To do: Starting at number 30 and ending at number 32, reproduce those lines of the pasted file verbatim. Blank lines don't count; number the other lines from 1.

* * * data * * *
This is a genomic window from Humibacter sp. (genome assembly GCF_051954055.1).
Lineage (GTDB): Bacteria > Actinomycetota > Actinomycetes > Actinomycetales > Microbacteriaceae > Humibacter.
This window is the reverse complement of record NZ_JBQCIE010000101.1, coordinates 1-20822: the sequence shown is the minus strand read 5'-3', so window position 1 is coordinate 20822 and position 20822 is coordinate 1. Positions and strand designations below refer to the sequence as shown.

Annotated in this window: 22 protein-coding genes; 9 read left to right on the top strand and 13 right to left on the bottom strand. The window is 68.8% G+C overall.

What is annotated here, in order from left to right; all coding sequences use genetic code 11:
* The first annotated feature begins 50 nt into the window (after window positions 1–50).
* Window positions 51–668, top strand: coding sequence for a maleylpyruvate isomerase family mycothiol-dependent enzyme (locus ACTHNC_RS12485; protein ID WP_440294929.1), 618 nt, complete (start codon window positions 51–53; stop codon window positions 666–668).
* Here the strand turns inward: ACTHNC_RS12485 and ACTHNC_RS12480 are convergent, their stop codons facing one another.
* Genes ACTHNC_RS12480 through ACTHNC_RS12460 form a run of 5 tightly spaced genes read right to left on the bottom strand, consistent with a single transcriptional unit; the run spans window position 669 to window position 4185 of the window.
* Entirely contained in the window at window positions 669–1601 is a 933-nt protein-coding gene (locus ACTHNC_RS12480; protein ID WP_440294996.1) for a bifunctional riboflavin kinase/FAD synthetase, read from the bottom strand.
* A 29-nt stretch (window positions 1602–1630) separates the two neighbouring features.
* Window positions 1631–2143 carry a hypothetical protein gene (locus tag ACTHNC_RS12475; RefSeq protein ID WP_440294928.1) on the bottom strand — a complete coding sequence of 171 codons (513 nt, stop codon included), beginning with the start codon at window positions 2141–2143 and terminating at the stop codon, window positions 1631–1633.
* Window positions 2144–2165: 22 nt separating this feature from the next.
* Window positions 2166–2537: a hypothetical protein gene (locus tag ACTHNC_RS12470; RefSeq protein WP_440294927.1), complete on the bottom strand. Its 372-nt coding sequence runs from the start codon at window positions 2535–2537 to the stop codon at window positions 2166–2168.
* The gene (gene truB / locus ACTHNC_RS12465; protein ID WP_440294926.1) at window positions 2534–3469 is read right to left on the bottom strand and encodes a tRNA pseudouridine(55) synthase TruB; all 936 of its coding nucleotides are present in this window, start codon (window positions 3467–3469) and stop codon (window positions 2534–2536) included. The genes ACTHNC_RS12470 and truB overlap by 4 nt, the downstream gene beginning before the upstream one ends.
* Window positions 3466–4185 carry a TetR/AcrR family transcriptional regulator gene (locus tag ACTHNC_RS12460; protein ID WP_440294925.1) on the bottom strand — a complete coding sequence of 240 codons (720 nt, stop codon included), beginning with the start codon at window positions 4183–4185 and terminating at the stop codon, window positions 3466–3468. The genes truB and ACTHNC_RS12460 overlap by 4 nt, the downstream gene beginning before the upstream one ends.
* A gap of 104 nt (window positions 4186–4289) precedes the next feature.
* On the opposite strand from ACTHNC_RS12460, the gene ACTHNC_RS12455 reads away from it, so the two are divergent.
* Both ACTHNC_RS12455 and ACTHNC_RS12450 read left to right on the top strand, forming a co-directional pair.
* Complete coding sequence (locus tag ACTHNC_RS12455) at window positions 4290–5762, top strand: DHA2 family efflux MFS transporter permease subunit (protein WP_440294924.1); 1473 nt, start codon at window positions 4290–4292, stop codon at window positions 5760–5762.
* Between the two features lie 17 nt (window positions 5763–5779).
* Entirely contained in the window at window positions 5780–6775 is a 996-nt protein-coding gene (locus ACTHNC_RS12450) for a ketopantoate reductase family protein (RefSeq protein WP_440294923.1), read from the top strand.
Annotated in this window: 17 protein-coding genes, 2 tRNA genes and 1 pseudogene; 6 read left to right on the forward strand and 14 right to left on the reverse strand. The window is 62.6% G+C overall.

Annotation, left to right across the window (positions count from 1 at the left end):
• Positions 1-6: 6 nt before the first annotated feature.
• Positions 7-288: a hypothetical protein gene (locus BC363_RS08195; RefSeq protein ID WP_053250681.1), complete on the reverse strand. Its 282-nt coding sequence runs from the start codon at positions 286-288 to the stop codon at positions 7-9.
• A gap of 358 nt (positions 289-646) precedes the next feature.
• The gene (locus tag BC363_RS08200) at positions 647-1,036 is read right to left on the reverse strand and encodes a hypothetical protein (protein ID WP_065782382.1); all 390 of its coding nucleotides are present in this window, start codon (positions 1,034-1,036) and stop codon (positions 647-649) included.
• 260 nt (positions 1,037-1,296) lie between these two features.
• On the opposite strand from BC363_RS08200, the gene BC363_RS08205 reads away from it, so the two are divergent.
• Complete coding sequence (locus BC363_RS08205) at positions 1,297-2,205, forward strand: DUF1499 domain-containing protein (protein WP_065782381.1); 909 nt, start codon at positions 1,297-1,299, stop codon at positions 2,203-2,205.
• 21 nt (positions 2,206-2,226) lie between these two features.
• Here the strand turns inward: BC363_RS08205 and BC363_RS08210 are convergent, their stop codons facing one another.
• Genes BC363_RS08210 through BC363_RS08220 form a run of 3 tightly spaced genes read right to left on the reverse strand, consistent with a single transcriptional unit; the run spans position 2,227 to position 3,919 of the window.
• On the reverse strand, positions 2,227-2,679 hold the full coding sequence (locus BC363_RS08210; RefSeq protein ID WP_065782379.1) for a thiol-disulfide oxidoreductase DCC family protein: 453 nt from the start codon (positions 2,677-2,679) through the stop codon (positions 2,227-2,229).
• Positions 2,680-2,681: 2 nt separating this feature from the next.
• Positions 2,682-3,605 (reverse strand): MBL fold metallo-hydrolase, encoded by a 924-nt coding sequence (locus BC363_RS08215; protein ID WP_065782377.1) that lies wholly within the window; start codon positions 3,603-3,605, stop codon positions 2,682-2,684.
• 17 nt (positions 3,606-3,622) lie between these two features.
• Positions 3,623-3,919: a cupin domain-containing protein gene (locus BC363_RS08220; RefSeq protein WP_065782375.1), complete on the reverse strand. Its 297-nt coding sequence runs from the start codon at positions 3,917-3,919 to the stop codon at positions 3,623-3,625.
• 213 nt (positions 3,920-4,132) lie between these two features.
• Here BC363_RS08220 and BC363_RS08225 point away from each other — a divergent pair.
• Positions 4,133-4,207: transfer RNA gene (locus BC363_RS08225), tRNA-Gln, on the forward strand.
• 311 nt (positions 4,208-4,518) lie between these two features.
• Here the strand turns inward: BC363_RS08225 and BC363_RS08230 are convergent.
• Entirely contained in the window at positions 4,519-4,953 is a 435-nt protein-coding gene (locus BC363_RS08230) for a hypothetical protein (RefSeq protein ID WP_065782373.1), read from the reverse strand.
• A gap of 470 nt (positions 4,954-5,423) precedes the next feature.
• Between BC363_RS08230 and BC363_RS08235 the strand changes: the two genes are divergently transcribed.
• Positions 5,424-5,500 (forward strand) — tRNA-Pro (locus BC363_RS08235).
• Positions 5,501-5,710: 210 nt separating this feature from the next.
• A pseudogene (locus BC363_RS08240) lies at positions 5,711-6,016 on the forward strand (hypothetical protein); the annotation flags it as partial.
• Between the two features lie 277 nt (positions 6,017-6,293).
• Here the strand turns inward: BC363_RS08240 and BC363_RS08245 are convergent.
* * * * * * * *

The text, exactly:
• On the opposite strand from BC363_RS08200, the gene BC363_RS08205 reads away from it, so the two are divergent.
• Complete coding sequence (locus BC363_RS08205) at positions 1,297-2,205, forward strand: DUF1499 domain-containing protein (protein WP_065782381.1); 909 nt, start codon at positions 1,297-1,299, stop codon at positions 2,203-2,205.
• 21 nt (positions 2,206-2,226) lie between these two features.